Now, we can finally start painting. The first thing I do is load up my round brush with a bright sunny yellow color and paint the two yellow bands on the bee’s body. And some yellow for the two front legs, too.
Then let’s do all the black colored sections next – the mid-section, the head, the tip at the lower body, and the two front legs. I use loose brush strokes, with just enough control to follow my sketch.
Prepare your mixture for the next part – the wings! I created a pale brown-ish yellow mixture for this. Apply the light wash for both wings. Lightly pull some of the black pigment from the bottom and tip of the lower body, spread it out to create a grey finish.
The first layer for the first bee is now done. It’s time to move on to the second bee, the one on the top right. Do the same process as the first bee: Wet the paper by spraying some water, this time I used a flat brush to spread the water (horizontally and vertically), just spray some more if you feel the paper is not wet enough.
Next, let’s add the black parts – the same as the first bee. I started from the middle and worked my way to the head, the tail, and extended a bit towards the legs. All six legs are visible when viewed from this angle, for those I mixed a brown, adding red to create a warmer brown. I did some stippling on the legs to add the joints.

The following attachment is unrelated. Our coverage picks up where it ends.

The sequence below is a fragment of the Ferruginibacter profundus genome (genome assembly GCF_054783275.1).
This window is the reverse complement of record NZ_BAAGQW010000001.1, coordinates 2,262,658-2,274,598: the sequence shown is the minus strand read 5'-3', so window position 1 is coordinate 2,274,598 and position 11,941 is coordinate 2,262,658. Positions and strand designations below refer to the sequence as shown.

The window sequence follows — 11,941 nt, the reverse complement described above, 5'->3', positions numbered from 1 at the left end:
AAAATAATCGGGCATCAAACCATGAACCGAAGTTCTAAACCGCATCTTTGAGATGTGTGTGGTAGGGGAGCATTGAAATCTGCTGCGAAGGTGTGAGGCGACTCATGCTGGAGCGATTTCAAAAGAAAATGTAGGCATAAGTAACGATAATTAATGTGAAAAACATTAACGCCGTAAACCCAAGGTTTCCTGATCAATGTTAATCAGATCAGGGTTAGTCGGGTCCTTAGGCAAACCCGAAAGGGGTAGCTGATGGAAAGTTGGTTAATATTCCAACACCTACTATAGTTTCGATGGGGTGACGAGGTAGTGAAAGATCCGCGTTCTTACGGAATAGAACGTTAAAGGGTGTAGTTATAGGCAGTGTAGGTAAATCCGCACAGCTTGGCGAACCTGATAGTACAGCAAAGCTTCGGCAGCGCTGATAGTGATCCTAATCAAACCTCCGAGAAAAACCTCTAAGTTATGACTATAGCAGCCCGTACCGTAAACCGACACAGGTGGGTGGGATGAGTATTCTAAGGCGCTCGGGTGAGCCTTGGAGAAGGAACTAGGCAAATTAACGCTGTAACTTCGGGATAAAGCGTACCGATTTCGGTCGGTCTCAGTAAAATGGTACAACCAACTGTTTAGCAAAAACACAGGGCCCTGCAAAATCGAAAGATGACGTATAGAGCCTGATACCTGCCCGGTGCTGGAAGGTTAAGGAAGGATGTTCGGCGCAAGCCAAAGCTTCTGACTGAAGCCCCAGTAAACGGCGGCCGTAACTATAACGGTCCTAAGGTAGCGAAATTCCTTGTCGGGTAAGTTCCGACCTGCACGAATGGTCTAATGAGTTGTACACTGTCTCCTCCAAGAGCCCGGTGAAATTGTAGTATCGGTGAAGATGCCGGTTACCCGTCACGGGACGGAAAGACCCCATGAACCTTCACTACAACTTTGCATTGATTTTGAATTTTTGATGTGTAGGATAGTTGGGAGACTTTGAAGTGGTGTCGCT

Now, I’m mixing a little bit of a dark brown mixture to paint the base of the wings. Followed by a lighter and warmer brown to deepen the color of the wings.
I get some black to darken the black parts of the body here and there. I use it to paint the upper parts of the bee’s legs and the antennae as well.
And now we can move on to the final bee. Just like what we did for the two previous ones, start by spraying some water on the paper to wet it. Then use a flat brush to spread it around the area evenly. Take care not to spray or get water on the two other bees as this can cause the drying layers to get reactivated. Once that’s done, paint a warm yellow, add a more yellow-orangey one to it after.
Then load your brush with the same color and do some spattering by tapping the loaded brush against your finger. Next, paint in the black parts of the body, the head, and the upper legs.
Use a deep warm brown to paint the rest of the legs and to fill in the wings, dilute the mixture with water to lighten the color.